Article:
Thread Number: 75030  /  Tag: Refrigerators
Penncrest Freezer -- Who Made It?
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Post# 988509   3/27/2018 at 17:32 by rp2813 (The Big Blue Bubble)        

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Would this be a GE/Hotpoint re-badge for Penney's?

 

I've been on the hunt for an older freezer because when we move, the '61 Ward's Tru-Cold will be staying behind.  A mid-'60s reconfiguration at the top of the basement stairs precludes its extraction.  It seems fitting.  It's never lived anywhere else since it left the Ward's warehouse.  It might suffer from philodendron syndrome if it's moved anyway.

 

This Penney's box is super clean, and I'm betting it's not that many years younger than the Tru-Cold.  Per the ad it has been well maintained, and it shows.  I see no reason why it won't run forever just like the Tru-Cold seems destined to do -- if the TC doesn't get junked during the coming renovations.  I was in love as soon as I saw the chrome handle and aqua blue/black Penney's logo.  It seems handles on freezer doors are a novel concept these days.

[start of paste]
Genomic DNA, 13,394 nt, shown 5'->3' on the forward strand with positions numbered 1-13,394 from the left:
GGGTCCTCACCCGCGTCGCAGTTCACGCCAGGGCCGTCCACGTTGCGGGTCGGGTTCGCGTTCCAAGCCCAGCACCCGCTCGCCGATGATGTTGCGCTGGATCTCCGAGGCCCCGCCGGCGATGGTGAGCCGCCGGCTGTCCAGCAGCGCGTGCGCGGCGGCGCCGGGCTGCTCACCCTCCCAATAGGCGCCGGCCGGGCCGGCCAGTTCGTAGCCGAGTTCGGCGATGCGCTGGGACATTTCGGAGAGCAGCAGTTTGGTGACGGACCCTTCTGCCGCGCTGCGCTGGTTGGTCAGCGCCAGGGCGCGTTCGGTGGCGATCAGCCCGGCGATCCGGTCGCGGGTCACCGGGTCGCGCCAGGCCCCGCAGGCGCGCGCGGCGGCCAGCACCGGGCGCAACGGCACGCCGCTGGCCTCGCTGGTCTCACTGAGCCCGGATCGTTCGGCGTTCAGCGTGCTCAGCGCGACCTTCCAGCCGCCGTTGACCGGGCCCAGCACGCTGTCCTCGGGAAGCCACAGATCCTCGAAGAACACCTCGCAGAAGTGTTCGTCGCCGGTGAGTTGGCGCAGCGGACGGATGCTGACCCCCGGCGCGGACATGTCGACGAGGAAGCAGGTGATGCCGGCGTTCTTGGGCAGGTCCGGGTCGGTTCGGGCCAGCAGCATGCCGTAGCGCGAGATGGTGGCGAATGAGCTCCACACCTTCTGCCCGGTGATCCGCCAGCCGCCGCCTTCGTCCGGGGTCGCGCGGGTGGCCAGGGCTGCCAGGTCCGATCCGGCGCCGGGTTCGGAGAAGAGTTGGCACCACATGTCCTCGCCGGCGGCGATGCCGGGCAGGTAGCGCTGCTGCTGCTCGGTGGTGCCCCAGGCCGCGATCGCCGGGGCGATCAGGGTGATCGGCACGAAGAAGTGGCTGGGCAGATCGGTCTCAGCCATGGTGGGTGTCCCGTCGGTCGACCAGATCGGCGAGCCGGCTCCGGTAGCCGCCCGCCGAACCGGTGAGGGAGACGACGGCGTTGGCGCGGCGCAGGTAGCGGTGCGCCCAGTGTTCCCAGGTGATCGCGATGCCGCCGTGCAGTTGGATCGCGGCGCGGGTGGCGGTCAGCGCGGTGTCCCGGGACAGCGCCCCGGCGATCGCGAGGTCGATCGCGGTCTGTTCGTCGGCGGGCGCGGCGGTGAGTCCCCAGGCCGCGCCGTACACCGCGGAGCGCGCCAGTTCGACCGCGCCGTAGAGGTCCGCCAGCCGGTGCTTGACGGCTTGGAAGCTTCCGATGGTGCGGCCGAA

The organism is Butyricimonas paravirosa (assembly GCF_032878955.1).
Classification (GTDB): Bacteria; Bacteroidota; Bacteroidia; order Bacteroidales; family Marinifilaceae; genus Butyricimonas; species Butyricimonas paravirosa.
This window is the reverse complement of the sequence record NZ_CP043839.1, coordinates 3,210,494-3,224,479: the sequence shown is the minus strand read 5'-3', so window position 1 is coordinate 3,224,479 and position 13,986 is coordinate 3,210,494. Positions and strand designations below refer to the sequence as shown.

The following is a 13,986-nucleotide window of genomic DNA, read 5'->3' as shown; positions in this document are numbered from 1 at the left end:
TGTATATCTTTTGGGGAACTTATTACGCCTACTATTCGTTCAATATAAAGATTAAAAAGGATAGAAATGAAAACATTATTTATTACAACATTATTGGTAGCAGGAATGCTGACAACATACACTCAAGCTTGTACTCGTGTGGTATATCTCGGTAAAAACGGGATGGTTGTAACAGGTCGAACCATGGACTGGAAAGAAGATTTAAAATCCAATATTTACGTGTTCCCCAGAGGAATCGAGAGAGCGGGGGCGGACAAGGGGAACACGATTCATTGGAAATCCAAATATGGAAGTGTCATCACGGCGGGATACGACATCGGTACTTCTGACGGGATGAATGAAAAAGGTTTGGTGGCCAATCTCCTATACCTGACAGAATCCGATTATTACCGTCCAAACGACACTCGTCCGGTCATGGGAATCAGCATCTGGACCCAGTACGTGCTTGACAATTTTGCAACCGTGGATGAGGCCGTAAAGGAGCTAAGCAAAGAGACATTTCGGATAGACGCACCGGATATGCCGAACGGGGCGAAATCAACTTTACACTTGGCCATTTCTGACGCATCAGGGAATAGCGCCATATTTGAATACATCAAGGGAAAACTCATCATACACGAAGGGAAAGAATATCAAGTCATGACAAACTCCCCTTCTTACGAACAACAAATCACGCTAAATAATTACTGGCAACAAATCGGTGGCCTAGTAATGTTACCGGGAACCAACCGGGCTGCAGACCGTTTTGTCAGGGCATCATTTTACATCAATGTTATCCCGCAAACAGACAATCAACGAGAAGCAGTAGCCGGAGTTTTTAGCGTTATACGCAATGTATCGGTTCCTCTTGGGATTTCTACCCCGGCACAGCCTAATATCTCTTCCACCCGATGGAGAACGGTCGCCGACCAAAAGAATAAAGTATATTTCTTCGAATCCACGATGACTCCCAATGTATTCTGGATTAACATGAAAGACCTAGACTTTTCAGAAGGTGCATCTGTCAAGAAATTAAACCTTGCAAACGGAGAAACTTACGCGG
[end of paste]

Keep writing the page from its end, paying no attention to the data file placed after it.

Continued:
We're moving up in the world -- from Ward's to Penney's (as a certain long lost member would tag that line, "always first quality").

 

 

 





Post# 988514 , Reply# 1   3/27/2018 at 18:05 by ea56 (Sonoma Co.,CA)        
Ralph,

ea56's profile picture
I donít know who built that Penneyís freezer, but if I were you Iíd jump on it fast! It appears to be in pristine condition. And donít freezers usually last forever anyway? You arenít likely to find another this nice for a long time, if ever. Thats just my two cents worth.
Eddie


Post# 988526 , Reply# 2   3/27/2018 at 19:54 by superocd (PNW)